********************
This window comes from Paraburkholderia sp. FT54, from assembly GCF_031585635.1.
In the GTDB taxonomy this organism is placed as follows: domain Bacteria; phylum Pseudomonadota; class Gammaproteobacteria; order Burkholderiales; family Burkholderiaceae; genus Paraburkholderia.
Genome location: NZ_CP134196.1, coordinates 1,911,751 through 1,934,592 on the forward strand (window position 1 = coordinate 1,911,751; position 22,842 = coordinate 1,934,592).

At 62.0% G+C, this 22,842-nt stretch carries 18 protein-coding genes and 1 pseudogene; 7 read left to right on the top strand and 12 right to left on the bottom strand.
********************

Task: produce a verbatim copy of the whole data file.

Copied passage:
This window comes from Paraburkholderia sp. FT54, from assembly GCF_031585635.1.
In the GTDB taxonomy this organism is placed as follows: domain Bacteria; phylum Pseudomonadota; class Gammaproteobacteria; order Burkholderiales; family Burkholderiaceae; genus Paraburkholderia.
Genome location: NZ_CP134196.1, coordinates 1,911,751 through 1,934,592 on the forward strand (window position 1 = coordinate 1,911,751; position 22,842 = coordinate 1,934,592).

At 62.0% G+C, this 22,842-nt stretch carries 18 protein-coding genes and 1 pseudogene; 7 read left to right on the top strand and 12 right to left on the bottom strand.